Reinventing Graduate Education

If the Ph.D. is an endangered species, what will happen to graduate studies over the course of the next two decades?

Earning a terminal degree does not accomplish the same professional goals that it used to accomplish. Thousands of Ph.D. holders graduate from American universities each year and only a small minority of them will obtain one of those coveted tenure track teaching positions.

Ph.D. Policy Shift

Earning a doctorate is, of course, much different from earning a bachelor’s degree. Ph.D holders could have easily invested ten years and hundreds of thousands of dollars in their education. And that doesn’t even factor in the opportunity cost associated with the degree.

This opportunity cost results from the money lost because these Ph.D. students were not doing other things while in graduate school. Other things like working at a regular job and earning a regular salary.

So, when accounting for the financial impact of earning a Ph.D., one must consider both the time and money directly invested in the degree, and also the time and money that was not earned and invested while working at another job.

The end result could easily add up to over a million dollars when you factor in the earning potential of an IRA and 401K, in which most people begin investing during their 20s when they start a professional career.

But Ph.D candidates rarely have a retirement plan. They usually spend most of their 20s scraping together a meager living as a teaching assistant or even working in restaurants and bars–another career path that affords no long-term retirement options.

All this is to stress how important it is that those who pursue the Ph.D. are able to recoup their financial loss upon graduating. Getting a good job is crucial when one doesn’t begin to earn real money until his mid-30s.

And this is all the more reason the adjunct professor crisis is destroying the academy. Most Ph.D. holders are working these minimum wage part-time teaching gigs after graduation. No retirement, no health insurance. No return on investment for the decade spent in graduate school.

As this crisis grows and becomes more visible, fewer people will enroll in graduate school. The Ph.D. will slowly begin to die. After all, not many people are willing to make such a big sacrifice without any reasonable chance of a return.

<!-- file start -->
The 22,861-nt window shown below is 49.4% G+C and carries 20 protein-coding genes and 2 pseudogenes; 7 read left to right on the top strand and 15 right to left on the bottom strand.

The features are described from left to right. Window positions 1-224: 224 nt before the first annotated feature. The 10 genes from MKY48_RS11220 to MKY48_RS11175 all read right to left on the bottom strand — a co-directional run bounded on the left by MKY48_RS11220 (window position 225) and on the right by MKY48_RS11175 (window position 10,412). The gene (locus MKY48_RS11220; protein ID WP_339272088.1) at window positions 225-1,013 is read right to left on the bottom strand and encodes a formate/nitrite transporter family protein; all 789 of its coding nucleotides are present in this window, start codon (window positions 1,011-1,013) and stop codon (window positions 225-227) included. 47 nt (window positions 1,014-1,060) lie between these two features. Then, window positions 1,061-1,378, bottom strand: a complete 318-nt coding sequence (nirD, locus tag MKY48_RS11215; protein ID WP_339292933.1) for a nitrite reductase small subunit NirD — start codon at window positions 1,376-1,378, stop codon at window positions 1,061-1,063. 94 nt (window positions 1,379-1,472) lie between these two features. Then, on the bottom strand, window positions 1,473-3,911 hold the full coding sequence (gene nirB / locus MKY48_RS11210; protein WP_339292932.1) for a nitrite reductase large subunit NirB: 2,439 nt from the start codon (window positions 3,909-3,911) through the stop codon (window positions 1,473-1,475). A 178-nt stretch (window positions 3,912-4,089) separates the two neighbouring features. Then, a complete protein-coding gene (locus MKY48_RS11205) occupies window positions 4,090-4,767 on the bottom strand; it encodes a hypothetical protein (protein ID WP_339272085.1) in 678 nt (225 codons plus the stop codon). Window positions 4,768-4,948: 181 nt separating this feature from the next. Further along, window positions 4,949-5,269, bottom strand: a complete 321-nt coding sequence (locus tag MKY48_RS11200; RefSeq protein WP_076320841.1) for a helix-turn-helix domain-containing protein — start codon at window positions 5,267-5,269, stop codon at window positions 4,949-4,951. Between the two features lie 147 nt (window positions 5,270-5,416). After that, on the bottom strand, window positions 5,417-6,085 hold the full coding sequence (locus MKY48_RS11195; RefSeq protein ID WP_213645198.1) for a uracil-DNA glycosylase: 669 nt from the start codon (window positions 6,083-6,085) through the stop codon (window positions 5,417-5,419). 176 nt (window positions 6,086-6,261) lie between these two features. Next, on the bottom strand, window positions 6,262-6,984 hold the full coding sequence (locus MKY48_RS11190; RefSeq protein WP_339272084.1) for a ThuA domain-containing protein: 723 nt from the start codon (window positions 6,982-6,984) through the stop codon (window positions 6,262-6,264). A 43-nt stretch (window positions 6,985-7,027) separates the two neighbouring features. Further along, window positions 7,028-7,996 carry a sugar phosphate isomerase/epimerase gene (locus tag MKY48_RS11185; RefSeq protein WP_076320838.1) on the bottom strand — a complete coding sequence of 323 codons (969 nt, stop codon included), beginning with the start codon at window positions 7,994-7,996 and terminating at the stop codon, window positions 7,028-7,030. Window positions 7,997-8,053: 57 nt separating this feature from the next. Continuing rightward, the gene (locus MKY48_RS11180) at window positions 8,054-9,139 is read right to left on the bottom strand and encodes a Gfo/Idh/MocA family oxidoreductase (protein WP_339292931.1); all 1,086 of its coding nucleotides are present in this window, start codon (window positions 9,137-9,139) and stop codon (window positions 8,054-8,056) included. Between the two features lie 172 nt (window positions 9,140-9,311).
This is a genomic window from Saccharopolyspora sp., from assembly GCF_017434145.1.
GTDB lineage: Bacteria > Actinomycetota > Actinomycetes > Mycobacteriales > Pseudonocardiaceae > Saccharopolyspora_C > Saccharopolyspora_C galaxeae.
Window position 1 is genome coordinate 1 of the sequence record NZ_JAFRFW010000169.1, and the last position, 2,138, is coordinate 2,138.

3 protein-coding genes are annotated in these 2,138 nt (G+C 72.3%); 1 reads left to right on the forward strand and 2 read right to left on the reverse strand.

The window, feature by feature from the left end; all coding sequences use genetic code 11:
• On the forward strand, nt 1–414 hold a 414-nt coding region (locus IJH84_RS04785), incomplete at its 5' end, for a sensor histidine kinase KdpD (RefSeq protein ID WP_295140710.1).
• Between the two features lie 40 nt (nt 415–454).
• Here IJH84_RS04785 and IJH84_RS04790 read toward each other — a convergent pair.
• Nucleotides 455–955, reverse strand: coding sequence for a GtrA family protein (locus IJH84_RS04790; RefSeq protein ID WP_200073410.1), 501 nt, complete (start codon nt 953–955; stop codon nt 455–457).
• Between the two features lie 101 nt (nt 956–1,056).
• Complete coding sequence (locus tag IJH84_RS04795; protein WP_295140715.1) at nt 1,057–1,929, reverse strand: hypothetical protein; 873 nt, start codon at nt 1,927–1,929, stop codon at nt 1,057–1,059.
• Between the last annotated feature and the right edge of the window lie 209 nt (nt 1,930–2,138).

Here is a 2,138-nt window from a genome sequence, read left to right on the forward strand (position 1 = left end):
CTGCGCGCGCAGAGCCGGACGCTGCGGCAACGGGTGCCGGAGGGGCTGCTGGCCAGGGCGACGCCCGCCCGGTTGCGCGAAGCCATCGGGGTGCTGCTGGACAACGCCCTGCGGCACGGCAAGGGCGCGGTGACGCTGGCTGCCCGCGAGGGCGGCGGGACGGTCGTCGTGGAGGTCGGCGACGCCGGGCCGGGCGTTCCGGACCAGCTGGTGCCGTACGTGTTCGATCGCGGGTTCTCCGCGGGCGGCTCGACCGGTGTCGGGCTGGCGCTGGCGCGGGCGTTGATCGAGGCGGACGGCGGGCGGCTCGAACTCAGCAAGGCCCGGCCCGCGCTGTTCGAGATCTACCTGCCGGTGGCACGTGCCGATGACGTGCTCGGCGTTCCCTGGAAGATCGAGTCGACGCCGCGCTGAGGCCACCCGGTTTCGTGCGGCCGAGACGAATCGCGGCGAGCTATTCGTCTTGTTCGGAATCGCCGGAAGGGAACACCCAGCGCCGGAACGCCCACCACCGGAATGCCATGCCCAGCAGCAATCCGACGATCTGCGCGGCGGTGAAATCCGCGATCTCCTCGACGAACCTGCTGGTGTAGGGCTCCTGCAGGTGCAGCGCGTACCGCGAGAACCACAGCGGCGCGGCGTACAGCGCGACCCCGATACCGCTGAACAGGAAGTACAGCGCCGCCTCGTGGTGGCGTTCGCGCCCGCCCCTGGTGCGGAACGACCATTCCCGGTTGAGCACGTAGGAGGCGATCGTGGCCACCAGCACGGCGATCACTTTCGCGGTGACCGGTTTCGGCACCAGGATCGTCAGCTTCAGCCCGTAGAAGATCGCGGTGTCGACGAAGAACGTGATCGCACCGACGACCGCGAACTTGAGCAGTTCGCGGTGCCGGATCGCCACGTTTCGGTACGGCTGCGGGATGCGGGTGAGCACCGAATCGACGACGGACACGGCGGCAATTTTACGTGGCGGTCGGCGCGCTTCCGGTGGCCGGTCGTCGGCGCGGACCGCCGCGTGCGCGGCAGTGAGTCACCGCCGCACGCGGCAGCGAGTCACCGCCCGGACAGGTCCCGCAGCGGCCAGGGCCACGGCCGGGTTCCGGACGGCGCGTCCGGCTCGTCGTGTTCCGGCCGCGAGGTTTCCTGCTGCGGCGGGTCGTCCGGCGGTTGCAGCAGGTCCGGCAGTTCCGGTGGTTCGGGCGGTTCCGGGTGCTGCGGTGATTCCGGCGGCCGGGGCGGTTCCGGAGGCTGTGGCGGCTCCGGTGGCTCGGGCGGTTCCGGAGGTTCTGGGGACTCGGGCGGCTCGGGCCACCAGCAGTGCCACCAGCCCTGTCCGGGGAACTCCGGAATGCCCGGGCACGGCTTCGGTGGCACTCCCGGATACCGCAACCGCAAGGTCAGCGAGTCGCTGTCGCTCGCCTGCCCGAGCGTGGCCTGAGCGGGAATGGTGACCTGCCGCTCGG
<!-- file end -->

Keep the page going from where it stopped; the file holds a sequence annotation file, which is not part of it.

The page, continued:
Because of this eventuality, I recommend the Ph.D. be restructured in order to train students for a much wider variety of careers–both inside the academy and out. In order for the Ph.D. to maintain relevance, it needs to have definitive pathways to employment that will take the place of the increasingly common adjunct professor job. 

In order for the Ph.D. to maintain relevance, it needs to have definitive pathways to employment that will take the place of the increasingly common adjunct professor job.

Some people call these new career paths alternate academic or post academic careers. Sometimes those titles are shortened to alt-ac and post-ac.

These are careers in government, library, research, writing, etc. that engage workers in ways similar to their graduate training, but that do not necessarily involve the dying profession of teaching.

The concepts of alt-ac and post-ac career tracks are still in their infancy. No one knows exactly how to define them yet or what they will become. But many people who study and write about higher education and graduate studies have begun to call for alternative forms of training for the Ph.D.

As one who is intimately familiar with the adjunct crisis and with the huge numbers of out-of-work Ph.D.s, I have taken a real interest in alt-ac careers. I believe they could potentially become the way out of adjunct hell for many people.

Whether it happens in graduate schools themselves, or whether it grows as an organic movement defined and shaped by those who live it, alt-ac promises hope for many who currently have none.

As a result, I’m helping to develop The Chronicle of Higher Education‘s Vitae as an alt-ac-friendly space. The first step is to gather resources about the as-yet-undefined reaches of the alt-ac world.

If you would like to learn more about alt-ac and post-ac jobs, add your name and contact information to the alt-ac resource list I started at Vitae. If you are already involved, please share your favorite resources, as well.

If we can pull together enough people on the alt-ac platform, we’ll be able to start influencing graduate schools to incorporate alt-ac career training into their Ph.D. curriculums. Major policy shifts begin with movement by the people.